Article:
German Court Blocks Adidas in Battle with Nike over New Knit Shoes

Footwear technology in dispute: Nike’s Flyknit vs. Adidas’ Primeknit

Beaverton, OR—Nike is claiming victory in a first round battle with athletic footwear rival Adidas over recently introduced knitted footwear that both companies have described as a major technological advance in athletic footwear.

On Monday, the District Court in Nuremberg, Germany, granted Nike’s request for an interim injunction against Adidas AG’s “adizero primeknit” footwear which Nike contends is a knockoff of its Nike “Flyknit” shoe introduced in February.

When Nike introduced its Flyknit shoe—a technology four years in the making—the company heralded it as an advanced technology whereby footwear is constructed without seams making it lighter weight and more efficiently produced with less waste.

“Nike has a strong heritage of innovation and leadership in footwear design and development,” Nike said in a statement. “Our patents are the foundation of that leadership and we protect them vigorously.”

Meanwhile, Herzogenaurach, Germany-based Adidas introduced its Primeknit shoe in July ahead of the Summer Olympics, touting it as an advance in footwear that is “stitched together without seams, making it lighter and less waste-producing.”

Adidas says its Primeknit technology was under development for three years although it was introduced five months after Nike introduced its Flyknit footwear.

Both brands capitalized on the launch of their shoes during the Olympics. Adidas made sure athletes from retired tennis star Steffi Graf to the entire Gold Medal-winning U.S. women’s gymnastics team were photographed with the shoes.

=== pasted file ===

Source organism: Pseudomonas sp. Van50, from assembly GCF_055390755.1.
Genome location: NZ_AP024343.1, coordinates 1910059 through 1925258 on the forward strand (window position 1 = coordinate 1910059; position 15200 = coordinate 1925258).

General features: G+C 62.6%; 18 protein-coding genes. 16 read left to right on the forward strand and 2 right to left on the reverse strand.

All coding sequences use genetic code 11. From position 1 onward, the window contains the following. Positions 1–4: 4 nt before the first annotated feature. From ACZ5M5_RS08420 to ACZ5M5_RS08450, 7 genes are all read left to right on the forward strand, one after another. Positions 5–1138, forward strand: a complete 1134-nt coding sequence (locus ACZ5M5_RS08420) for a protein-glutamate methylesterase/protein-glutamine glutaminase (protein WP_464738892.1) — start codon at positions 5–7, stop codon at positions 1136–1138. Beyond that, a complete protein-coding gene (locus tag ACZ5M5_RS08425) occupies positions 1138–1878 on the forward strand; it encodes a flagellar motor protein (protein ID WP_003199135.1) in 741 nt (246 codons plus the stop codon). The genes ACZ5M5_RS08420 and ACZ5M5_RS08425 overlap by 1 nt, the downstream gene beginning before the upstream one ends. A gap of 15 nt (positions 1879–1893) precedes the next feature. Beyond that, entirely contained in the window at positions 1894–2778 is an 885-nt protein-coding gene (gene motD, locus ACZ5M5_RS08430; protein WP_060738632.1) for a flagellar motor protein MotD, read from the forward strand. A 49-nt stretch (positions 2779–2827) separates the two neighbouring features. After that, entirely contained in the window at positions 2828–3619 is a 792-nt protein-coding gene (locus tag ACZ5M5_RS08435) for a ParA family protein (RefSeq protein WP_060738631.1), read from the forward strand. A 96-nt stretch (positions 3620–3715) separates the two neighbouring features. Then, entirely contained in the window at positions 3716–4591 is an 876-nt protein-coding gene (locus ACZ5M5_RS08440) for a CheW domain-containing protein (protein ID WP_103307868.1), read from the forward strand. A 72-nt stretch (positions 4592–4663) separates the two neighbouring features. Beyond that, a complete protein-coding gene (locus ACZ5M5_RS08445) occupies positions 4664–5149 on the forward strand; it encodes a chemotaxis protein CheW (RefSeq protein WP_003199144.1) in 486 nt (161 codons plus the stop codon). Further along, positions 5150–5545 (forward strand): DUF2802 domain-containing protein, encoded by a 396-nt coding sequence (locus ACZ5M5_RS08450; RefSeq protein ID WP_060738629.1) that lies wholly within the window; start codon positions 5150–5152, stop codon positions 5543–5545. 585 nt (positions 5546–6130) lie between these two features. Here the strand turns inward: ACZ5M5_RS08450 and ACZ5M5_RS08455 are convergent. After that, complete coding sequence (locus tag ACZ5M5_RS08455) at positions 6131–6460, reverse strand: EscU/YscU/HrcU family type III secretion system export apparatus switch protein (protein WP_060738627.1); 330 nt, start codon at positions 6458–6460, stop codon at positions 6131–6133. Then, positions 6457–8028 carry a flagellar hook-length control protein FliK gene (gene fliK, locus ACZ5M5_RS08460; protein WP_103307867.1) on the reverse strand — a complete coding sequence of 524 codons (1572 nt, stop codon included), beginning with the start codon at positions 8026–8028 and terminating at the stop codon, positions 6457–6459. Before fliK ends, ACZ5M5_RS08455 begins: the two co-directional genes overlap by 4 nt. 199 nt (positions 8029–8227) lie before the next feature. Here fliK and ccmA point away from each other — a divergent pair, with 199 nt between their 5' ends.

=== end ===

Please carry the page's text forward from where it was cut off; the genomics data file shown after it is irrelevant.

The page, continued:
Nike, which called Flyknit a technological breakthrough that could provide a boost in its profit margins, made sure its Flyknit footwear was prominently featured on the track and on medal stands at the Olympics.

Nike claims a patent infringement and now will seek a permanent injunction against Adidas.

A spokeswoman for Adidas U.S., which is based in Portland, Oregon, said, “We have just received the court papers and are reviewing them. Please understand that as a general rule, we don’t comment on pending litigation.”

A spokesman for the Nuremberg court said the injunction blocks Adidas from making or selling its “adizero primeknit” in Germany, and relates to the material as well as the manufacturing process of the shoe. There is no time limit to the injunction, but both parties may appeal the ruling, the court spokesman added.

 

 

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